Jackie’s spicy beans canning tutorial

Learn to can in 10 steps with this Spicy Beans Tutorial and never go back to buying veggies in tin cans!

Credit: Jackie Dives

Canning is healthy, money-saving, therapeutic and eco-friendly.

Learn to can in 10 steps with this canning tutorial and never go back to buying veggies in tin cans!


Take advantage of the bounty of harvest time by canning foods so they are available to eat in the winter months. Despite the rumours, canning is not as difficult or time consuming as people make it out to be. It is a fun activity that keeps your mind and body healthy.

Preserves as art

Add your jar of pickled food to the Communal Wall Of Preserves at the Museum of Vancouver’s Home Grown exhibit, August 26, 2010 through January 2, 2011.


4 500ml canning jars with lids and rings

3 pots – small, medium, large

For inexpensive jars keep a look out at your local thrift store. Double check that the jars are crack and chip free. Jars and rings are reusable, but lids are not. Once the lid’s sealing compound is used it will not reseal properly again.


If you find a bunch of jars at a thrift store with no lids or rings it’s no problem. You can buy them at most grocery stores. If you prefer to buy new jars Canadian Tire has a great selection.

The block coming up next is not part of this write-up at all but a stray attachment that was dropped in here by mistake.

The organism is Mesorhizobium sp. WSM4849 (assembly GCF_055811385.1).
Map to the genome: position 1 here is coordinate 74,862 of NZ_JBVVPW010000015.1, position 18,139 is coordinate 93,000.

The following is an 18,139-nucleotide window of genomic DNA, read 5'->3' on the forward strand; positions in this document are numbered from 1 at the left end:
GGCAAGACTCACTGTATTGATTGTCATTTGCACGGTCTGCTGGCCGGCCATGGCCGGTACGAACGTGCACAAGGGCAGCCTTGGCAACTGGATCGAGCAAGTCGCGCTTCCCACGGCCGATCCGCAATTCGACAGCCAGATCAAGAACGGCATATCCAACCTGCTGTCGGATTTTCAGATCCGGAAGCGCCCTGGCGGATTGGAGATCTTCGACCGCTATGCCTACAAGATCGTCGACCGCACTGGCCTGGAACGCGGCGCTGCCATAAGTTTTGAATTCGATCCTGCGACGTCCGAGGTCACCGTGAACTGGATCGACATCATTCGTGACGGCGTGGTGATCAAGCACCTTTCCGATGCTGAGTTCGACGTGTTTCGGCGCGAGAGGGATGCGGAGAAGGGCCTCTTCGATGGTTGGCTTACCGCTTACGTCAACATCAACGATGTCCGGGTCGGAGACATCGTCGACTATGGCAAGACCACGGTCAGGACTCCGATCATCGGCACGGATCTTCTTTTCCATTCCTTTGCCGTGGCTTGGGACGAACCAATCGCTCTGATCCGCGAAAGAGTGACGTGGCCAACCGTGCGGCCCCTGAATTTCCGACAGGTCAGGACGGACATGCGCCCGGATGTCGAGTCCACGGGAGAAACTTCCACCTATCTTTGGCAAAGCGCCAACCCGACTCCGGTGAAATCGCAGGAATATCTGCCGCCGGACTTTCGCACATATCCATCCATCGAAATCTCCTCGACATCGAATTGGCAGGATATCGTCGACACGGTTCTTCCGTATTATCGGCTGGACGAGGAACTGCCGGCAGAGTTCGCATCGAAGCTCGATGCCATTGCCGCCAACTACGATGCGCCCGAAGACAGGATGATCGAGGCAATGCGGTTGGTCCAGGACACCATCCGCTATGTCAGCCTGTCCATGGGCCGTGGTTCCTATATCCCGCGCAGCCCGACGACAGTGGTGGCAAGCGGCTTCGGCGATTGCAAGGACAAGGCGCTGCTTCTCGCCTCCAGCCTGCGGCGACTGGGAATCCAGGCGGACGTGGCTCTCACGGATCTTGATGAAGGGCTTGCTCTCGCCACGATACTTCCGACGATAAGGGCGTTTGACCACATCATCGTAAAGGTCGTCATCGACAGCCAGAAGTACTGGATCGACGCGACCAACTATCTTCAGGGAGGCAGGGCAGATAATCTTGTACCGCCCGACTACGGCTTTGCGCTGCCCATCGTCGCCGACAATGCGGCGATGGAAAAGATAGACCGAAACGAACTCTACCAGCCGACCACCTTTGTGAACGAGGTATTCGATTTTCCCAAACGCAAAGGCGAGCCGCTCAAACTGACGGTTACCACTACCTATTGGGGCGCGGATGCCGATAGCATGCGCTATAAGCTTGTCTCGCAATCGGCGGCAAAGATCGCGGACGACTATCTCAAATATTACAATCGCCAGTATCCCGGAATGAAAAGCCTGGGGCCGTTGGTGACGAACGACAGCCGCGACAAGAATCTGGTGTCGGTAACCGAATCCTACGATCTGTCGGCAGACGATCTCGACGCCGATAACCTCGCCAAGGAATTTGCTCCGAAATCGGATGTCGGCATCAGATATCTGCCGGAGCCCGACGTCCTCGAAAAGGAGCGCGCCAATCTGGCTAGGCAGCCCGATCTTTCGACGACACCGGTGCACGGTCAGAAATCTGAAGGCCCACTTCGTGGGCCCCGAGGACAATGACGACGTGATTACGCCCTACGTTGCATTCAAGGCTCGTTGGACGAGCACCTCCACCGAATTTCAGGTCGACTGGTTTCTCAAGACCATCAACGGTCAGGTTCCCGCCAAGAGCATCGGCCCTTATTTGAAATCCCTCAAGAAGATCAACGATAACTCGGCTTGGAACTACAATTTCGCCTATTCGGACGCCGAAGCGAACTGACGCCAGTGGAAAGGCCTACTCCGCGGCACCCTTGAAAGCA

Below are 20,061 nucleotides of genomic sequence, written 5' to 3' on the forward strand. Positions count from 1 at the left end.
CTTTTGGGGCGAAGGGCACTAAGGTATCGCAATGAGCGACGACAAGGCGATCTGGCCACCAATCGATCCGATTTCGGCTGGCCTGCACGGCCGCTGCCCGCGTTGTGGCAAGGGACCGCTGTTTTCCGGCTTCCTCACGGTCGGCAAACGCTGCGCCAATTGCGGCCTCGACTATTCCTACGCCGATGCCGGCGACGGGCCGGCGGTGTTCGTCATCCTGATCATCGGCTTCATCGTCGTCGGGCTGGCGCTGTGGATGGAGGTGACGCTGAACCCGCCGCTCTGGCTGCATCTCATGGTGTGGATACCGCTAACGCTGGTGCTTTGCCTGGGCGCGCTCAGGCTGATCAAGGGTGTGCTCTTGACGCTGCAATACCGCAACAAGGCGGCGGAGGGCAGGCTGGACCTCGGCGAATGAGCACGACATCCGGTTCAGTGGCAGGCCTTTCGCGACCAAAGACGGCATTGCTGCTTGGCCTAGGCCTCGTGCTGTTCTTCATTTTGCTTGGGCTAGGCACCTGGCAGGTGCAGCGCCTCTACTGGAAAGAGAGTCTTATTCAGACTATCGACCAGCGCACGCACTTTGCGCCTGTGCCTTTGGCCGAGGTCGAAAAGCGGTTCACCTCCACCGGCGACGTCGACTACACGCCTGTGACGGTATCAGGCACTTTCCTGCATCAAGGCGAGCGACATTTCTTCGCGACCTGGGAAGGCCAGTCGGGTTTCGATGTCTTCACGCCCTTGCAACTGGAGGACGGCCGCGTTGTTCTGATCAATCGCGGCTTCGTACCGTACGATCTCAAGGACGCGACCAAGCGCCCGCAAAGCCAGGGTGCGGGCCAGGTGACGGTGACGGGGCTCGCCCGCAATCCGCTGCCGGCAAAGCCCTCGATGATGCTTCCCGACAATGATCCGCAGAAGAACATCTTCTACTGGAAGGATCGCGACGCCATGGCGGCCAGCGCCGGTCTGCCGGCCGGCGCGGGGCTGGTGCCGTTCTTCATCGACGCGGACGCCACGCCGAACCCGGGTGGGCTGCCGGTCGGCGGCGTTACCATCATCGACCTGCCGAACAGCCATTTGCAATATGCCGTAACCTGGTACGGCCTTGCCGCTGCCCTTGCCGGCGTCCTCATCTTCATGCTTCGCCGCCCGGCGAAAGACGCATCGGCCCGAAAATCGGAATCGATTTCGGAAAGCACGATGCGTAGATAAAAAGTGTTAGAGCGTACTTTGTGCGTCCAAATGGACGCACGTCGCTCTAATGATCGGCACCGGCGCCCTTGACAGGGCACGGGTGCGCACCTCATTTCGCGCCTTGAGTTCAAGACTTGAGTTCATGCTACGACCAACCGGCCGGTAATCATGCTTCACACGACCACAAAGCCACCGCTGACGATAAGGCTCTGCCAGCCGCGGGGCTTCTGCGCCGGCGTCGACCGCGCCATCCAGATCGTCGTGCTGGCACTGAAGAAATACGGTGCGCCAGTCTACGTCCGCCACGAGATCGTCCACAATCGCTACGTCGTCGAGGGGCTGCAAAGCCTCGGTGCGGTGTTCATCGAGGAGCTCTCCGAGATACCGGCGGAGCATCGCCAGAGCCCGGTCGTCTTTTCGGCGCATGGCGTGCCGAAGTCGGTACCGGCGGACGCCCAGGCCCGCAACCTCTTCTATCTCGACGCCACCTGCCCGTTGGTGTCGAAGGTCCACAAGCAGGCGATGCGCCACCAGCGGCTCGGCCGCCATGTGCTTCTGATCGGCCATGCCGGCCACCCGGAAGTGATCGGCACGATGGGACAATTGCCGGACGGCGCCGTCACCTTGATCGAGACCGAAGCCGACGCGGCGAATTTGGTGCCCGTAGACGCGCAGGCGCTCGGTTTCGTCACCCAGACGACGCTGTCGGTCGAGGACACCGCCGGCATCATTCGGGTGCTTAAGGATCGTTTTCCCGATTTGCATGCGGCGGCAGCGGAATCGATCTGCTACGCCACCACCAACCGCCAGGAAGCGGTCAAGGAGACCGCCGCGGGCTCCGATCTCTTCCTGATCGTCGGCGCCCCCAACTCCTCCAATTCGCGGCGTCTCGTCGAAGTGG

Optional equipment:

(These things will help, but are not necessary)

canning tongs

lid lifter

plastic spatula

If you are missing some equipment have a look at this website for DIY canning equipment instructions.



¼ cup kosher or canning salt

2 ½ cups of white vinegar

2 ½ cups of water

2 lbs green beans, cleaned and ends trimmed

3 jalapenos

4 sprigs of dill

4 cloves of garlic

2 tsp black pepper

Step 1: In large pot sterilize jars by boiling them for 10 mins. Water should be one inch above jars.


Step 2: While the jars are sterilizing, cut up the jalapenos and garlic.

Step 3: After 10 mins, take the jars out of the water. If you have tongs, use them. If not, wait for the water to cool before you take them out.

Step 4: Fill the jars with beans, jalapenos, garlic, dill and pepper.

Step 5: On high heat, stir the water, vinegar and salt in the medium pot, until the salt is completely dissolved. This liquid is the brine.

Step 6: Pour the brine into the jars, leaving about 1 inch of room below the top of the jar.

Step 7: Wipe the rims of the jars with a clean cloth or paper towel. There can’t be anything on the rim, or else it may not seal properly.

Step 8: Remove any air bubbles by using the plastic spatula. The first time I canned I just used a plastic fork.

Step 9: Put the jars back in the large pot, adding water if needed, and boil for 10 mins. This is called heat processing.

Step 10: After 10 mins, take the jars out of the water. See step 3. Leave your jars to cool. The lids will make a snap or pop sound when they have sealed. If any of your jars do not seal, keep them in the fridge and eat from those jars first. Store the jars for a min of two weeks before eating.


These are basic instructions for canning. You can use this method for other foods including turnip, beets, okra, carrots. Simply look online for ingredient lists and heat processing times.

As the owner and operator of The Petri Dish, Jackie Dives crafted and sold locally designed art, gifts and clothing, and coordinated art gallery openings for local artists. She is currently developing her collage skills by working as a full time artist, selling her work at community markets and online.